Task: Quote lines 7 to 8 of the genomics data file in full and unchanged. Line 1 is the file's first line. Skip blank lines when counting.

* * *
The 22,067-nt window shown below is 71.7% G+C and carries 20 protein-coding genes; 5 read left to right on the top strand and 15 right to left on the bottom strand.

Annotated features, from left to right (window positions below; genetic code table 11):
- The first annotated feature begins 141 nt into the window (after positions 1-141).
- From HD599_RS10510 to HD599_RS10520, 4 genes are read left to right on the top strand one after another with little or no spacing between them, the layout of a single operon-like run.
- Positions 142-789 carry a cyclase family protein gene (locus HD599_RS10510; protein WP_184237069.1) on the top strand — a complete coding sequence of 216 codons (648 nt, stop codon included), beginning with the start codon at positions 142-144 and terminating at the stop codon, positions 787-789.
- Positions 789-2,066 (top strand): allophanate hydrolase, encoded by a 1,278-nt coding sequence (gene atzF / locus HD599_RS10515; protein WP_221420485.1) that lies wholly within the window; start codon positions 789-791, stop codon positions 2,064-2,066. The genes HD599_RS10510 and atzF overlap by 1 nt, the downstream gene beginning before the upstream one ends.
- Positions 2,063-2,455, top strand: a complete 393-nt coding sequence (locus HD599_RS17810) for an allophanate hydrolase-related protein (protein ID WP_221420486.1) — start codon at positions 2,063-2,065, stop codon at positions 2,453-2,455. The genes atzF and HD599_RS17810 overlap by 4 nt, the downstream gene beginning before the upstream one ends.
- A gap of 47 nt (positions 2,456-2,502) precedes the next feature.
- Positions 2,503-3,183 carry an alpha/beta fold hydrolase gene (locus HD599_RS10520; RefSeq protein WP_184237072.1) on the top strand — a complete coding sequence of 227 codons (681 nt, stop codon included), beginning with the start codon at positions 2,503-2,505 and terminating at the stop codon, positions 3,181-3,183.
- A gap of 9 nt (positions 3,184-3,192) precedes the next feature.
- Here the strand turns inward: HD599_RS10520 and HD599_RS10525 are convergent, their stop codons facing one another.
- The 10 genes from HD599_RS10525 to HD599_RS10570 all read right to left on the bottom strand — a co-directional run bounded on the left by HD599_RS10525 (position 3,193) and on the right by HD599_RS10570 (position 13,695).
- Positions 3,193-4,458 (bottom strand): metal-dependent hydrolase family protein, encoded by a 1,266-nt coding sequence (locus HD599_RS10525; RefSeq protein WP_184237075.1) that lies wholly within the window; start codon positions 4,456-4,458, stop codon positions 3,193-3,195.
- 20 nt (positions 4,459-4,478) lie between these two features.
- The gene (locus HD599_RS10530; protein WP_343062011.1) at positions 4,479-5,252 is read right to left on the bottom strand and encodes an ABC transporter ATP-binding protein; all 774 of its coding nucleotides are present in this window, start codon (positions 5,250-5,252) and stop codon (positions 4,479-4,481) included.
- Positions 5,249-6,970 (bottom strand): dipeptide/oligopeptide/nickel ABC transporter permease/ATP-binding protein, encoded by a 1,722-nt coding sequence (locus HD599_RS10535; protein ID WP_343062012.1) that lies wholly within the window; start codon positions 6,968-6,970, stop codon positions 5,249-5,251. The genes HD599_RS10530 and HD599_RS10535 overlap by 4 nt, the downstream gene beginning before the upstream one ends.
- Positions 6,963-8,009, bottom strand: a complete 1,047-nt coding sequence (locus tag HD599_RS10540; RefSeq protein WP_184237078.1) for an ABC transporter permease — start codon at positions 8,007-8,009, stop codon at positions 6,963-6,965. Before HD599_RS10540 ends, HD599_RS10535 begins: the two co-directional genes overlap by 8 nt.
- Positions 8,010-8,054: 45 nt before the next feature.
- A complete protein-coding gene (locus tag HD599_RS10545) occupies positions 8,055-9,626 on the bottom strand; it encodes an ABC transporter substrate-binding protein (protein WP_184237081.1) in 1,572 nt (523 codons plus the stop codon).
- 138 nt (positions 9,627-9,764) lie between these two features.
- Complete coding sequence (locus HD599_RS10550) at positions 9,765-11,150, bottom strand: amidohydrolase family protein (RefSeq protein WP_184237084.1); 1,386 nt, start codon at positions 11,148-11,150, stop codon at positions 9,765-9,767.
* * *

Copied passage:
- Positions 2,063-2,455, top strand: a complete 393-nt coding sequence (locus HD599_RS17810) for an allophanate hydrolase-related protein (protein ID WP_221420486.1) — start codon at positions 2,063-2,065, stop codon at positions 2,453-2,455. The genes atzF and HD599_RS17810 overlap by 4 nt, the downstream gene beginning before the upstream one ends.
- A gap of 47 nt (positions 2,456-2,502) precedes the next feature.